Next year BresaGen will open a new facility with a 500 litre fermentation capacity, which will meet FDA specifications for GMP compliance. According to Bastiras, this will allow BresaGen to go beyond the current capabilities and provide material for Phase III trials and beyond. Bastiras doesn't see the need in Australia for a consortium approach to contract process development and manufacturing, citing the difficulties in reconciling the needs of public and commercial sector interests. He believes that bioprocessing is a niche opportunity which runs mainly by word of mouth recommendations and repeat customers. "Word spreads and people come back to you," he says.
Mammalian culture is lacking
Among the facilities, mammalian cell culture seems to be the worst off for facilities in Australia, with little or no contract bioprocessing and manufacturing at the GMP-compliant end of the scale. "I think we're the only ones to do large scale mammalian cell culture," says Dr George Lovrecz, who leads the Fermentation Group at CSIRO Health Sciences and Nutrition. He says their facility houses spinner flasks, roller bottles and bioreactors, with a maximum capacity of 200 litres in a continuous perfusion mode, and can work with mammalian cells including hybridomas as well as insect baculovirus cultures.
But the facility is only set up to produce under GLP (Good Laboratory Practice) conditions, which are less stringently regulated than GMP. Lovrecz says that although theoretically his facility could do GMP work, it would limit them to working on one project at a time.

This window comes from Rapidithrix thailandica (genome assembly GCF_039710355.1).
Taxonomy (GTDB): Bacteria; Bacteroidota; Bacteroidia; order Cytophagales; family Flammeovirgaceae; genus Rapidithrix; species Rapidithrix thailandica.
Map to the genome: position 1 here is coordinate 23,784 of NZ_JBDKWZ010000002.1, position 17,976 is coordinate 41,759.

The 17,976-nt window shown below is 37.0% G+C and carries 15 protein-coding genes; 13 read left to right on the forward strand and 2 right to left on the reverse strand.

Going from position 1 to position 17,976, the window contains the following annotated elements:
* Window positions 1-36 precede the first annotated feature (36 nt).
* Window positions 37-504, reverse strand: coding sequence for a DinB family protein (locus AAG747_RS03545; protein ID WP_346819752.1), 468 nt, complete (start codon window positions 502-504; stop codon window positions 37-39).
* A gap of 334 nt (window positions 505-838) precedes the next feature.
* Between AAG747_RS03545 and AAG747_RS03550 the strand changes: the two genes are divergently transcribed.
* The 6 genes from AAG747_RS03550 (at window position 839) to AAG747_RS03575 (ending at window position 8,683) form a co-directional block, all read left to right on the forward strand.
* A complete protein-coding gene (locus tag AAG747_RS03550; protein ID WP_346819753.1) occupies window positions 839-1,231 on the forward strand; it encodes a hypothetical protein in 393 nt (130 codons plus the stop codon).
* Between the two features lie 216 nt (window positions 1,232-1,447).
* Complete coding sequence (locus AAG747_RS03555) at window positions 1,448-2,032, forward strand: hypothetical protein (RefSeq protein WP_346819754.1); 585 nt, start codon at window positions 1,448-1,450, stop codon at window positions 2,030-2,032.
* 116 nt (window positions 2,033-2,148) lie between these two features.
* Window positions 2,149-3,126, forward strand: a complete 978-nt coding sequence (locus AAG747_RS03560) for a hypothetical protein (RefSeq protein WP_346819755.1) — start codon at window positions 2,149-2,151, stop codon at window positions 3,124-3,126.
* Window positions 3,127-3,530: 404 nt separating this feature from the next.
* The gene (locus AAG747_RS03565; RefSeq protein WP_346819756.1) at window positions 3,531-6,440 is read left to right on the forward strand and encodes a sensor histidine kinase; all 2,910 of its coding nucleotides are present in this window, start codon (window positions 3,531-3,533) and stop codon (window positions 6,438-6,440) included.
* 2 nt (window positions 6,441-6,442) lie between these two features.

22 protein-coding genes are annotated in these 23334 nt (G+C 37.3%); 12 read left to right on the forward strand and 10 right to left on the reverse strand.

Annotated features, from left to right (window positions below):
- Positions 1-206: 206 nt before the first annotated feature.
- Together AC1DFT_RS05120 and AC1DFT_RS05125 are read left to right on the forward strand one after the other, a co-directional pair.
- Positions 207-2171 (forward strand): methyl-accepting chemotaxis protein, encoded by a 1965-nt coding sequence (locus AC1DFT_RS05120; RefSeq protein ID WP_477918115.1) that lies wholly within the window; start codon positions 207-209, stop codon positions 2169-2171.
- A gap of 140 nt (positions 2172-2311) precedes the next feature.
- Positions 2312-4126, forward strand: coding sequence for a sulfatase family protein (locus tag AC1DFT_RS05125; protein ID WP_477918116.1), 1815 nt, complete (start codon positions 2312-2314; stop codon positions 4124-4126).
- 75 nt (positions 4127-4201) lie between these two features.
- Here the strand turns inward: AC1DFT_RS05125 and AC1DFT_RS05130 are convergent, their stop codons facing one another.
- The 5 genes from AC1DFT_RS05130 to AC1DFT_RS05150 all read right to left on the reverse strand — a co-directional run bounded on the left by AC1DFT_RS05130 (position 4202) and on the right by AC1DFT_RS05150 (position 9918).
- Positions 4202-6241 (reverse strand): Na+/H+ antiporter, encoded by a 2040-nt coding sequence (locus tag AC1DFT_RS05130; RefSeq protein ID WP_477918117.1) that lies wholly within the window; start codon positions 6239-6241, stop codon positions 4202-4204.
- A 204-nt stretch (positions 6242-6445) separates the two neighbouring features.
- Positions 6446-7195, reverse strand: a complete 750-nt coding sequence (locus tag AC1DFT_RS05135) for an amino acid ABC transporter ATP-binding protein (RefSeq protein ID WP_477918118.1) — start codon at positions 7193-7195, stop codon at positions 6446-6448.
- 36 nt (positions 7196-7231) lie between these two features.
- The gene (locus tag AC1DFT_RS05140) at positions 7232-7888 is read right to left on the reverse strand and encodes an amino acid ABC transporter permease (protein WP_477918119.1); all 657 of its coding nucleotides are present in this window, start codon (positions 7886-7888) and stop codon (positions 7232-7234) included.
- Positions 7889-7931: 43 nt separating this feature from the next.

Prof Peter Gray, who runs the Bioengineering Centre at UNSW and is the CEO of the centre's commercial spin-off Acyte, says that his facilities are also limited to pre-clinical bioprocessing. While Acyte concentrates on developing specialised mammalian expression systems for producing pharmaceutical proteins, the Bioengineering Centre covers more of the bioprocessing and manufacturing aspects, with a maximum bioreactor capacity of 140 litres.
A unique approach to bioprocessing is taken by the facility at CSIRO's Food Science Australia, which is part of the CRC for Bioproducts. This facility, which has locations at both North Ryde and Werribee, under the leadership of Dr Philip Franks, works with plant cell cultures for the production of bioactive molecules as well as food products. "Plant material is a source of secondary metabolites, often used as a defence mechanism. As such, these compounds have bioactivity and are often bioactive in humans," explains Franks. "Plant cell culture is good for producing complicated structures which might need several enzymatic steps to synthesise."
Franks says that 25-50 per cent of pharmaceutical products still come from plants. Examples of bioactive plant compounds include aspirin and cancer therapeutic taxol, which is produced in plant cell cultures. "We're doing some work with a company who have an anti-cancer drug to manufacture in plants," he says.